• Bullectomy. Air sacs are the tiny pouches in your lungs where oxygen travels into your blood vessels. COPD destroys the walls of these air sacs. When the walls come down, they create large spaces in your lungs called bullae. These bullae make it hard to breathe. Bullectomy is surgery to remove the air spaces and improve the flow of air in your lungs.
  • Lung volume reduction surgery. The surgeon removes small pieces of your lungs that COPD has damaged. Removing the damaged parts helps the healthy parts of your lungs expand so they can take in more oxygen.
  • Lung transplant . If you have severe lung damage, your doctor can remove your lung and replace it with a healthy one from a donor. This surgery has risks, and you will need to take medicines for the rest of your life to prevent your body from rejecting the new organ.

Herbal Remedies and Alternative Treatments

Though herbs and supplements can't cure COPD, studies show that some may offer relief. Check with your doctor before you take any of these.

Continued

NAC (N-Acetylcysteine). NAC is an antioxidant supplement with mixed reviews in studies. Some research says NAC can help your lungs work better. It might also:

  • Thin mucus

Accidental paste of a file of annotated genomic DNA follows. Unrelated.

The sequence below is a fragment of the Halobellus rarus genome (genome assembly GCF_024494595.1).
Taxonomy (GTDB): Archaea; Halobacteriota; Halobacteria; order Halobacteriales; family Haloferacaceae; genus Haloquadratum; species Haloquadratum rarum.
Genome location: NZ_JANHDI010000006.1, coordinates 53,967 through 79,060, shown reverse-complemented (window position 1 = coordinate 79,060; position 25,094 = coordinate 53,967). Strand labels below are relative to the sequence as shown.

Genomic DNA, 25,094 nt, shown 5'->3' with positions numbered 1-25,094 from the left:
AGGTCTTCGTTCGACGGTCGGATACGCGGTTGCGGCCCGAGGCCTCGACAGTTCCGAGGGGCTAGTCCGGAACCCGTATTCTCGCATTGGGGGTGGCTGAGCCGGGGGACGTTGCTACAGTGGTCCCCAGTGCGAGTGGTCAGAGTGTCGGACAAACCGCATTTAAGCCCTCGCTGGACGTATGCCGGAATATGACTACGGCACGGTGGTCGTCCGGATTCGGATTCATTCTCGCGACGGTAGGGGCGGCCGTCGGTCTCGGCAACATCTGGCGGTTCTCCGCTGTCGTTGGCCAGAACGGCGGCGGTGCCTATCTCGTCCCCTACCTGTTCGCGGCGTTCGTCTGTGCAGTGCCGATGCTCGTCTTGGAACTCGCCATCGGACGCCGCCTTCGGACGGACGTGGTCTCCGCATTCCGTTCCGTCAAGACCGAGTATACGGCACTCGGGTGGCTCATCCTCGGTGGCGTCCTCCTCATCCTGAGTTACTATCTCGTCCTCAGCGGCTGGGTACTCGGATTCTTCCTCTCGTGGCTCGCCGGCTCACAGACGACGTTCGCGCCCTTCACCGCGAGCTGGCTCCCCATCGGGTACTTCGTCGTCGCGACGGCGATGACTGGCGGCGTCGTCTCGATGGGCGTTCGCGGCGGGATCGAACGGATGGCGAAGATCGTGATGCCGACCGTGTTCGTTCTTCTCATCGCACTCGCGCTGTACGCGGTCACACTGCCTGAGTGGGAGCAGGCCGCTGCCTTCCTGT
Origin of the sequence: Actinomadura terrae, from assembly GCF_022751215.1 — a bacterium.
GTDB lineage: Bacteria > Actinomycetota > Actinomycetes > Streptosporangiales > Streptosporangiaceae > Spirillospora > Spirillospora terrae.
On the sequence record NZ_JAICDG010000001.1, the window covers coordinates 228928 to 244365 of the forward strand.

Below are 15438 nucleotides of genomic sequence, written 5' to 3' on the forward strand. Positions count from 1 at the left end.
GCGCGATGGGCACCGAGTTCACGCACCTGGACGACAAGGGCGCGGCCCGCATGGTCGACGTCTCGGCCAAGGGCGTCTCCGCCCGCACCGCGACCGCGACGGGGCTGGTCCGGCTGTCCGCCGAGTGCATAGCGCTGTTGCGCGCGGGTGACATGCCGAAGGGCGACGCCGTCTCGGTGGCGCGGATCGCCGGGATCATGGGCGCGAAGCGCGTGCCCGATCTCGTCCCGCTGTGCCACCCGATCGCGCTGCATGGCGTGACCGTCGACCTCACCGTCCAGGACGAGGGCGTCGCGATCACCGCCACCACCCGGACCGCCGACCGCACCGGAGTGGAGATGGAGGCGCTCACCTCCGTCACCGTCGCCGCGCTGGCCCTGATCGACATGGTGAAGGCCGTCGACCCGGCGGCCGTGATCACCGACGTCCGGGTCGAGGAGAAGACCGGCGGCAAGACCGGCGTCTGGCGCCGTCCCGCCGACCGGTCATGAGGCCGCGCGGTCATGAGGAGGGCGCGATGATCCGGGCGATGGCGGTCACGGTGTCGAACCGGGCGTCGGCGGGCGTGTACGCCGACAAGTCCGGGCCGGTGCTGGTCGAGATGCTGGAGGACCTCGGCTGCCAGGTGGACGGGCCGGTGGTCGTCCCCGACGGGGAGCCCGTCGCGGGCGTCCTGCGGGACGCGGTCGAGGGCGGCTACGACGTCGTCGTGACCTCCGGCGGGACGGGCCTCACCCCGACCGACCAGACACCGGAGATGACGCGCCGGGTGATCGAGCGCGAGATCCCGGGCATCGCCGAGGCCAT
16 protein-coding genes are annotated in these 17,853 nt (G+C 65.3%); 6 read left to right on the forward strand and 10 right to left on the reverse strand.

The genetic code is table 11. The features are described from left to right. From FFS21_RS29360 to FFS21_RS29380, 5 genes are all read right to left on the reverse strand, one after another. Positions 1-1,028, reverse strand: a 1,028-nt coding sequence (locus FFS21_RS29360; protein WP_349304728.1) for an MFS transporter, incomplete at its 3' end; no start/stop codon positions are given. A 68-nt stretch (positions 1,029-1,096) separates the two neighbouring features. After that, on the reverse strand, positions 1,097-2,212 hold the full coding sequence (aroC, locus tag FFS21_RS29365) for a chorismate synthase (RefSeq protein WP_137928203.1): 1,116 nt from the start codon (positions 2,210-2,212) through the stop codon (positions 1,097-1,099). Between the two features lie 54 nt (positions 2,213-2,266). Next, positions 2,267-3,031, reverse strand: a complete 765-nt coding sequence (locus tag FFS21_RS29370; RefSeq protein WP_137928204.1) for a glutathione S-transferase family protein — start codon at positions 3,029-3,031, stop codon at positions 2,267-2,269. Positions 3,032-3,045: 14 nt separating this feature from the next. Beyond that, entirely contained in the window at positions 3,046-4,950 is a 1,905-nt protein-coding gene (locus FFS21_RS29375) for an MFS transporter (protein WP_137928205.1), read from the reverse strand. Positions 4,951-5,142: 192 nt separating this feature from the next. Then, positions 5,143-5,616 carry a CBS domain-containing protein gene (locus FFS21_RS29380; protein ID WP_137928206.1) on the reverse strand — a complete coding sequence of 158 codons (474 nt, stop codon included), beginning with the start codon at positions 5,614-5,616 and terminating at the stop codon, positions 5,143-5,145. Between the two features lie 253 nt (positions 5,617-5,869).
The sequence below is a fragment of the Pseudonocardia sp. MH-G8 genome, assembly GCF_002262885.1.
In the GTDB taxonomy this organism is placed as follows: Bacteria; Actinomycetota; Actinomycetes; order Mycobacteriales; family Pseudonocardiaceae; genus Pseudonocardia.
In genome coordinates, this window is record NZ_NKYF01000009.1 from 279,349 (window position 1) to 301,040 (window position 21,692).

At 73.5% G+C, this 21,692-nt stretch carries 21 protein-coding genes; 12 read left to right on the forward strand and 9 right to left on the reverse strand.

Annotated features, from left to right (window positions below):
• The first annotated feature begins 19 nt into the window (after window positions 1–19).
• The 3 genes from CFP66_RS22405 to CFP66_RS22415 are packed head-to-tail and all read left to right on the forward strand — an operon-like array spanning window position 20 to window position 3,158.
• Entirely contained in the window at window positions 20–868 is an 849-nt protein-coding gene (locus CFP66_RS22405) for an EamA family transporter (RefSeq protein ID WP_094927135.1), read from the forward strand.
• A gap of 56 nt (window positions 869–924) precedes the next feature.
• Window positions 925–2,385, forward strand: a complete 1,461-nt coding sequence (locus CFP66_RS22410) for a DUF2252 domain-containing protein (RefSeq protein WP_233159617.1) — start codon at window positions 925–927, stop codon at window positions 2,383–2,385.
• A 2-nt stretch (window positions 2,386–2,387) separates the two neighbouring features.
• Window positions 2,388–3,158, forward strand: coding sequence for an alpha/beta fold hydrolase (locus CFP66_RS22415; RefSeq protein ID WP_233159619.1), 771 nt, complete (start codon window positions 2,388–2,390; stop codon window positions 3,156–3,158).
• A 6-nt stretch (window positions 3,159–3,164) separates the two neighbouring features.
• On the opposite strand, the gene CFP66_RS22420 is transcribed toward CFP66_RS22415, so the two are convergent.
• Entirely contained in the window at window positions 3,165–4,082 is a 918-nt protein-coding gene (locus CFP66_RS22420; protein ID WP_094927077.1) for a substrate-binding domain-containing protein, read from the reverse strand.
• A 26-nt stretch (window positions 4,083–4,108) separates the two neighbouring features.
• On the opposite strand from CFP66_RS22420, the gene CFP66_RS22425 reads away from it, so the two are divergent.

• Give you less phlegm
  • Ease your cough

Other studies say that NAC has little effect on those things and doesn’t stop COPD flare-ups. Research suggests that the supplement may help you have fewer flare-ups.

Ginseng. This popular herb has thousands of years of medical use behind it. Studies have found that ginseng has some promise in treating COPD symptoms. People who took it were able to breathe and exercise more easily.

Vitamin D. When you have COPD, you may not have enough vitamin D. That makes you more likely to get upper respiratory infections, which can make your COPD symptoms worse. Colds can trigger COPD flare-ups.

Doctors aren't sure if higher levels of vitamin D bring fewer flare-ups and help your lungs work better. In some studies, it does. In others, it doesn't.

Your doctor will probably want to check your vitamin D levels. They may suggest supplements if yours are below normal.

Salvia. Also called red sage, Salvia miltiorrhiza is an herb long used in Chinese medicine. Some research says salvia may help protect your lungs during flare-ups.